This is where Mortgage Insurance comes into play. The mortgage insurance protect the investor when a consumer defaults and repays them for any losses that they may take. Mortgage Insurance can take on many forms and I suggest that you talk to your Mortgage Professional for the one that may best suit your situation. A few of the types of Mortgage Insurance are as follows:

BPMI – Borrower Paid Mortgage Insurance – commonly used with an FHA loan borrower paid mortgage insurance is paid by the borrower on a monthly basis. For FHA there is an Upfront Mortgage Insurance Premium and then the monthly expense. This monthly expense is in addition to your principle and interest payment, your taxes and you homeowners insurance.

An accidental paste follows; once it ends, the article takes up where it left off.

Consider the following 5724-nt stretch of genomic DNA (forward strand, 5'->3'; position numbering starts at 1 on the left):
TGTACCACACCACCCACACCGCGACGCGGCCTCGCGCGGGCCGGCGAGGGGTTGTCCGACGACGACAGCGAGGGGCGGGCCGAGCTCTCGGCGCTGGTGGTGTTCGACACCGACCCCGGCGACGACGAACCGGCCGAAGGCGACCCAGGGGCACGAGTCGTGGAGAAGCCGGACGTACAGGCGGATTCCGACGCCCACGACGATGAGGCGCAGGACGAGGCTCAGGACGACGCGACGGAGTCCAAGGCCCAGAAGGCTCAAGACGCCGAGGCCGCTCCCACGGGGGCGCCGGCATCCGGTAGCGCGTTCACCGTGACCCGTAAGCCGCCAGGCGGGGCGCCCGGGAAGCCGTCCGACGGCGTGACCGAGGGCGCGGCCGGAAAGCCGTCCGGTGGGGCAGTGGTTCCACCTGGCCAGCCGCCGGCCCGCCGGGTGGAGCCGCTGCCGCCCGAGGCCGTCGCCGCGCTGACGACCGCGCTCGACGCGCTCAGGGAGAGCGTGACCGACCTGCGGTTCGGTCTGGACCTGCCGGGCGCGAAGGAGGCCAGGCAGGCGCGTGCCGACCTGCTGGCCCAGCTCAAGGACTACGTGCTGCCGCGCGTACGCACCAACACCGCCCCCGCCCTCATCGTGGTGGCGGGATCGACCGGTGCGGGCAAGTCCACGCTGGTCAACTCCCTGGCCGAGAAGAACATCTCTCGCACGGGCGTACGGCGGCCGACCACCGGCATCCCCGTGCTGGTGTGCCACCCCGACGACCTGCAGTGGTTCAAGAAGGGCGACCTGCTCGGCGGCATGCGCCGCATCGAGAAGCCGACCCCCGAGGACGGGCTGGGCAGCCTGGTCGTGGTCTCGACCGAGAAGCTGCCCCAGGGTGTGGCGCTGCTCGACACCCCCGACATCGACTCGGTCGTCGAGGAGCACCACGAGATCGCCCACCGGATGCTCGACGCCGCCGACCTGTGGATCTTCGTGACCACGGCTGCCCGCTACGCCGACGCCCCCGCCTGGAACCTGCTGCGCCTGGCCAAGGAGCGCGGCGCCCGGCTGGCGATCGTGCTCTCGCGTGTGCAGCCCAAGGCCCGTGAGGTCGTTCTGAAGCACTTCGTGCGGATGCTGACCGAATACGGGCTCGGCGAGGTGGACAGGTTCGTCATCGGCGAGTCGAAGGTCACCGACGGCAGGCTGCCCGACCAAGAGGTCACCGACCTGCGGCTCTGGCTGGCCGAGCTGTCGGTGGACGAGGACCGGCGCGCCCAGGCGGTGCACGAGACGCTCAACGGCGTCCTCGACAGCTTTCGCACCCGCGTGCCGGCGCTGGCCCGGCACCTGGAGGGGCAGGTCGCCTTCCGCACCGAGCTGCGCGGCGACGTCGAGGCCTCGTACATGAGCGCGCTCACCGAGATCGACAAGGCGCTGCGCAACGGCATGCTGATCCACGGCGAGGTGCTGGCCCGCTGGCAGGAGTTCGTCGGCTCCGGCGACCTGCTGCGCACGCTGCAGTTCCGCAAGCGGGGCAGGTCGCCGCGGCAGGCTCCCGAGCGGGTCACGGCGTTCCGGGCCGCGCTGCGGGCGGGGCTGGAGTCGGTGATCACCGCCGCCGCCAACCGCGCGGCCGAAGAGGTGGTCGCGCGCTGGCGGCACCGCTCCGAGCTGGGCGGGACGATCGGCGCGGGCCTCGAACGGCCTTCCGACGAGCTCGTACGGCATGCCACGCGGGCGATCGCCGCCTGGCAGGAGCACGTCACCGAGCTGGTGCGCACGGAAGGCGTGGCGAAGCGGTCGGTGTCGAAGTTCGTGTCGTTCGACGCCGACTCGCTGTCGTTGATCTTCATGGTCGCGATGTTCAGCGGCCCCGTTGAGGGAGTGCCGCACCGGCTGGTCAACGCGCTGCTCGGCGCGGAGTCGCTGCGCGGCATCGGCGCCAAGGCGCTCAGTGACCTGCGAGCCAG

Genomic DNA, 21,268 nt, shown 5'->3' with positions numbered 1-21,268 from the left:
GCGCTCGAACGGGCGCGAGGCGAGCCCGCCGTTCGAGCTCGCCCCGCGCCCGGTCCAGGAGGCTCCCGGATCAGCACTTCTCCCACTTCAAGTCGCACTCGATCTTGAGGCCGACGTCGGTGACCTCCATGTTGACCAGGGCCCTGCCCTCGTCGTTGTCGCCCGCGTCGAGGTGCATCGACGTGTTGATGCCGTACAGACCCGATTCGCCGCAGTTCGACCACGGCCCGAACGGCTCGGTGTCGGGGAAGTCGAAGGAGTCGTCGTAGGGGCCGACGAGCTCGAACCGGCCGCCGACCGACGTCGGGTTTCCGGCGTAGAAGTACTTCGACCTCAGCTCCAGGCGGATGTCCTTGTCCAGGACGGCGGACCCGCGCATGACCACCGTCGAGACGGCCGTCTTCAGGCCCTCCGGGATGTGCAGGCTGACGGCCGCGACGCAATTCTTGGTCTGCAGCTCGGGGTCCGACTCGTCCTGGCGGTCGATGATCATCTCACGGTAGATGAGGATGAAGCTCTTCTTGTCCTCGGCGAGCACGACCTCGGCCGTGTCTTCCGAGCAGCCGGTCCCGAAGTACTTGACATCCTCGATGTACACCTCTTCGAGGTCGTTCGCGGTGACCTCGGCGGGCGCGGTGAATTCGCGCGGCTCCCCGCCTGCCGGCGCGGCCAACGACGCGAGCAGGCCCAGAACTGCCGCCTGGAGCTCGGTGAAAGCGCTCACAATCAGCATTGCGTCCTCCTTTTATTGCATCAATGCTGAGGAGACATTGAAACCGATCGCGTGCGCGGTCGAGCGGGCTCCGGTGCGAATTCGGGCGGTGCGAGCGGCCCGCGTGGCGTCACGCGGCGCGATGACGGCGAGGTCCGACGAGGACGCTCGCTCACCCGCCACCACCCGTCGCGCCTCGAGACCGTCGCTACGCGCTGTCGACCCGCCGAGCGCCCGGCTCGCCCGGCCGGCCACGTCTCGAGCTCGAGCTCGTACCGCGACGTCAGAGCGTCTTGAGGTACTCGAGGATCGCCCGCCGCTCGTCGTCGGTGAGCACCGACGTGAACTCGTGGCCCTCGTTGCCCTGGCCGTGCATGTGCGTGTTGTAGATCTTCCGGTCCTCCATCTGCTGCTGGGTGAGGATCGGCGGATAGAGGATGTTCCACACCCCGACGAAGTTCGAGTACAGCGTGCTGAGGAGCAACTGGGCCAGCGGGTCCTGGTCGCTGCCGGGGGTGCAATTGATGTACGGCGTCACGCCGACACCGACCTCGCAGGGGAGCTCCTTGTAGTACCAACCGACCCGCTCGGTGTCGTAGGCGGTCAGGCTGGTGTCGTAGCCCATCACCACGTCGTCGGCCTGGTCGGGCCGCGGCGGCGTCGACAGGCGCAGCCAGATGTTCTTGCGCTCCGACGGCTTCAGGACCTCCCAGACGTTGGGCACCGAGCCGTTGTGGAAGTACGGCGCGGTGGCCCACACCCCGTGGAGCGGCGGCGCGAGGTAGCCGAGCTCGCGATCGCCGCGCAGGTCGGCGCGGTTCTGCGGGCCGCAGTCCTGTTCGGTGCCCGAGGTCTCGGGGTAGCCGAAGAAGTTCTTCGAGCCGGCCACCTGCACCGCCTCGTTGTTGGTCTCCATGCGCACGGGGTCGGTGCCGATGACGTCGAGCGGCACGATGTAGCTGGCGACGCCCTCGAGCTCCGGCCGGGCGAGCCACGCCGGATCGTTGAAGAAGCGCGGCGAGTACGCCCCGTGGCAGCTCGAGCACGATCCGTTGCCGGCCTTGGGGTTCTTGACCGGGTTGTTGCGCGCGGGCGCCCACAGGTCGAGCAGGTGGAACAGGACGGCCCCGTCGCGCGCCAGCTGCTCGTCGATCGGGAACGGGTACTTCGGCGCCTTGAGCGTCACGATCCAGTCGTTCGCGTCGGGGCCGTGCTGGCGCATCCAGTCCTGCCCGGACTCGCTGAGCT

LPMI – Lender Paid Mortgage Insurance – As the name states the lender pays the mortgage insurance premium for you in theory. What they do is raise the rate that you would have gotten by a said amount to cover their risk. The increased rate that you pay covers the losses because the rate is above market. (Why would you want this?)

I am glad you asked that question. In 2007, Mortgage Insurance,  became tax deductible. (please note that I am not a CPA and any information here is strictly to illustrate my point. Please consult your CPA for your situation prior to making a decision). However, there were some provisions to what and who could deduct this premium. If you make greater than 100K gross you cannot deduct BPMI. Those that are in that category would have better tax benefits going with LPMI because the MI is built into the rate and Mortgage Interest is always deductible(primary residence).